All I know is that the folks that I worked for (we transitioned from 2-3 attorneys weekly/bi-weekly - depending on what secretaries were out/on vacation) were not visiting various media sites. You couldn't be on TLS and Summering for sure. But if you wanted to look at the local paper for a few minutes, to keep yourself in the loop (as depending on the article in question, you can use this as a general talking point with clients - "Hey X, did you read/hear about X?"), but other than perhaps texting, I wouldn't advise Facebooking. No one that you need to know about is going to be Facebooking anyways.

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underdawg
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Re: Is BigLaw Like Law School?

Postby underdawg » Mon May 14, 2012 9:37 am

as long as you get your work done, no one cares. people at my firm are on facebook or gchat all the time. when stuff is super frantic, people probably aren't on facebook or gchat.

ofc don't pad

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DoubleChecks
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Re: Is BigLaw Like Law School?

Postby DoubleChecks » Mon May 14, 2012 9:51 am

X_Soda wrote:
NoleinNY wrote:Flame? No living thing that has the cognitive capability to effectively operate a keyboard to convey English language words can be this dense.


Yet a number of people in this thread have confirmed my suspicion -- that there is more to a billable hour than a billable hour, that people do not suddenly shift from the slackers that 90% of us were in law school to perfectly focused gurus of doc review. My tone was intentionally a bit inflammatory, and of course if I were to actually flub my hours a bit by ignoring facebook breaks I would call it by a name other than "lying." But let's drop the cheesy righteousness crap and get real here -- the point of this thread was to see if billable hours were really as devoid of distraction time as people make them out to be. The evidence is leaning toward NO.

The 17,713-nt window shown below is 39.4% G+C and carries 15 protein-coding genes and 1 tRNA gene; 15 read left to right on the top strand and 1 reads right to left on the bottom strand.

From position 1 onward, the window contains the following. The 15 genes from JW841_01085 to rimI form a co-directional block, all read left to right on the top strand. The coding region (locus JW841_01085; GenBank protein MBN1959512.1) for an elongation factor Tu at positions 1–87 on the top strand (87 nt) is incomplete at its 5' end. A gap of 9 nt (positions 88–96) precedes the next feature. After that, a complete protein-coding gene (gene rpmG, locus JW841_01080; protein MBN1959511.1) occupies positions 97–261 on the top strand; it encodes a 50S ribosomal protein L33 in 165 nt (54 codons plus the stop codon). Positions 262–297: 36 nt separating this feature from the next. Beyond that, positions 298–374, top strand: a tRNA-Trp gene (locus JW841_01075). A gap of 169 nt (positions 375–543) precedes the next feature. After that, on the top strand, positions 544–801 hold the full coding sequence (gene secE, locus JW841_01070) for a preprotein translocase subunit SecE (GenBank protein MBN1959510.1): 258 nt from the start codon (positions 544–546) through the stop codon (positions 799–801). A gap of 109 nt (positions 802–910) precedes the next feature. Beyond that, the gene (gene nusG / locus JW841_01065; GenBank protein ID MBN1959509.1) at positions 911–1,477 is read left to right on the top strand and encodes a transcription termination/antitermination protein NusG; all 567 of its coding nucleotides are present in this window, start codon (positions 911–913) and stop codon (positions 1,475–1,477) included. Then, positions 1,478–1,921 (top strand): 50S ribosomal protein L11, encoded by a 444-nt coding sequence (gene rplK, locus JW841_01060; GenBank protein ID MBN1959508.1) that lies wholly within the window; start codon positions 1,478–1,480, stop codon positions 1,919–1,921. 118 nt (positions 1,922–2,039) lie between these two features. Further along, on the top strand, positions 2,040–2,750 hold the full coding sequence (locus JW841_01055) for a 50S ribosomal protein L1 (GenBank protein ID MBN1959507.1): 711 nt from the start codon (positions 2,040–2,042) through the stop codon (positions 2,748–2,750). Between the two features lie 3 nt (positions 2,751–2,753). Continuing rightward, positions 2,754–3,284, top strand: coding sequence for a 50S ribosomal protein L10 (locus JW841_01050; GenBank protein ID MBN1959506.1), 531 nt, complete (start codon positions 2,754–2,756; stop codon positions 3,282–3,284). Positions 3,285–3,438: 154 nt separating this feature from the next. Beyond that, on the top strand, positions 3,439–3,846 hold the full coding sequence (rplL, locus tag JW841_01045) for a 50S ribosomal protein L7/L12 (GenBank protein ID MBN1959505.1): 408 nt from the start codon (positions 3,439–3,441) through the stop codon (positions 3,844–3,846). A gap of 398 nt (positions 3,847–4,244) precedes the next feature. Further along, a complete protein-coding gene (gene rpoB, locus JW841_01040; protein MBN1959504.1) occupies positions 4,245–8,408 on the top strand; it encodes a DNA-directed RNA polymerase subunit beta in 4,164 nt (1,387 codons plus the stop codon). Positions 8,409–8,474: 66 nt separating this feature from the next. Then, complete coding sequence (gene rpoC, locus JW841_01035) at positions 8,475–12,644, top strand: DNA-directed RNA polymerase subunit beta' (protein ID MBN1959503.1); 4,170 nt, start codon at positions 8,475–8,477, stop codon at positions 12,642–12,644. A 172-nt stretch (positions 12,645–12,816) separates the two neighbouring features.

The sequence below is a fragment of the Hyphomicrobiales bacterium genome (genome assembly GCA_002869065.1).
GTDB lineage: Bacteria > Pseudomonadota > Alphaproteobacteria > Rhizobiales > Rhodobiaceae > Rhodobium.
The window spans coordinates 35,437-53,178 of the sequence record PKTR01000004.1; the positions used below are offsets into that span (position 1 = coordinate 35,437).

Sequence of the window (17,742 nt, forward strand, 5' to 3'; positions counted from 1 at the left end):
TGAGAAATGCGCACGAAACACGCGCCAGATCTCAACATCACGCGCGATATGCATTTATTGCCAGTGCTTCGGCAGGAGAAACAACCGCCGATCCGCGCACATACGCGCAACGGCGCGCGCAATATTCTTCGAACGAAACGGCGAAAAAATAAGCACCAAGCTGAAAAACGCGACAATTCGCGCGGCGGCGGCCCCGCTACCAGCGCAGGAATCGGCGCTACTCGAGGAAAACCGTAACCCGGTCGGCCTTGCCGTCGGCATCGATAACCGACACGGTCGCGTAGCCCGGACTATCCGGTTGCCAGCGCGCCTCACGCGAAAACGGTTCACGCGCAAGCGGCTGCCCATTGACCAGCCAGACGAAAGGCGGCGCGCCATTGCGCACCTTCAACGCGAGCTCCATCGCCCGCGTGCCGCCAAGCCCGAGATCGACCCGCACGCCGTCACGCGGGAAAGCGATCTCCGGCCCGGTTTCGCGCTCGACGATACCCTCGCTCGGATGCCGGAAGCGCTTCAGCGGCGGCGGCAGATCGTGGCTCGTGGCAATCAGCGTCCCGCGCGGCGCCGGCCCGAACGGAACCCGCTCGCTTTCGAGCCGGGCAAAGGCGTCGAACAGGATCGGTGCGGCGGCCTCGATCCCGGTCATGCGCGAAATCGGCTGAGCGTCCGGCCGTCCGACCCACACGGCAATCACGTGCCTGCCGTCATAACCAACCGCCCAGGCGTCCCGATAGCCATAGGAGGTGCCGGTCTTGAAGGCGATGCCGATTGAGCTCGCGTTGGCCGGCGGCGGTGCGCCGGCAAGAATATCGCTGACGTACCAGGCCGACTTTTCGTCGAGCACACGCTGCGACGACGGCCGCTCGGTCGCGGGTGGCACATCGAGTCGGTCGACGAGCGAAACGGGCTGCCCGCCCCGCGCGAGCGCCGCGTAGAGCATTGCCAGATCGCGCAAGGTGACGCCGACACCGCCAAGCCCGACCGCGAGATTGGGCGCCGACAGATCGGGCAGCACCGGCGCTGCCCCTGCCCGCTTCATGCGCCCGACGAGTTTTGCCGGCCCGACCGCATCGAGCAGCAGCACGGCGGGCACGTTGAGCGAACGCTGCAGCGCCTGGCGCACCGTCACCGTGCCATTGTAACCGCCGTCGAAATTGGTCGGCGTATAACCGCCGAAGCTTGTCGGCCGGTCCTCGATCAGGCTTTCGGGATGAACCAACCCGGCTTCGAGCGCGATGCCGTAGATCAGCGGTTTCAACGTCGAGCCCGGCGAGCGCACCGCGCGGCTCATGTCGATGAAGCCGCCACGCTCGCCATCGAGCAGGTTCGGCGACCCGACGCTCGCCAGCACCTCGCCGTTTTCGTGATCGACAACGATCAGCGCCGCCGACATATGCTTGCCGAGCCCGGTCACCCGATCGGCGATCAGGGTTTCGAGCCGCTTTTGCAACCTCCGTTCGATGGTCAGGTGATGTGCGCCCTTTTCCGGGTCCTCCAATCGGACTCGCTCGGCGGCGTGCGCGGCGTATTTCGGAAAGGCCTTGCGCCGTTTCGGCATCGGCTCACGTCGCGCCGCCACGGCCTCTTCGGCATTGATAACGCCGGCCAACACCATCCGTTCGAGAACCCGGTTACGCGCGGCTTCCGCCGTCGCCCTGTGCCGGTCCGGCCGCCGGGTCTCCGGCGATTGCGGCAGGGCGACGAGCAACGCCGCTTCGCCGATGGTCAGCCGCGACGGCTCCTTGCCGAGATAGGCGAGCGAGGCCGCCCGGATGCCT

disclaimer: quit reading after page 1 and saw this haha. from an unbiased perspective (i dont know or care either way), I did not walk away with this impression from the thread lol. it smacked of the OP already expecting an answer, then selectively focusing on posts that supported him. ladder of inference indeed.

my impression from page 1 was more...not that many ppl goof off and bill it, some do; depends on the person but more so depends on the culture of the firm you are at, i.e. it depends on your work environment and what is 'expected' there.

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Re: Is BigLaw Like Law School?

Postby Anonymous User » Fri Sep 14, 2012 6:30 pm

Bump

Anonymous User
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Re: Is BigLaw Like Law School?

Postby Anonymous User » Fri Sep 14, 2012 6:43 pm

I know as a SA that I would continuously bill time if I was working on something, went and grabbed a coffee, then went back to the task. I was still thinking about it. Do I think most people fabricate time wholesale? No. Do I think most people have 5 mins of fucking around time and still bill that? Yes.

You don't want to acquire a representation as an overbiller anyway. One junior partner at the firm I worked for had that rep and other partners would not allow him/her on their matters because the junior partner billed ludicrous amounts relative to the task's value.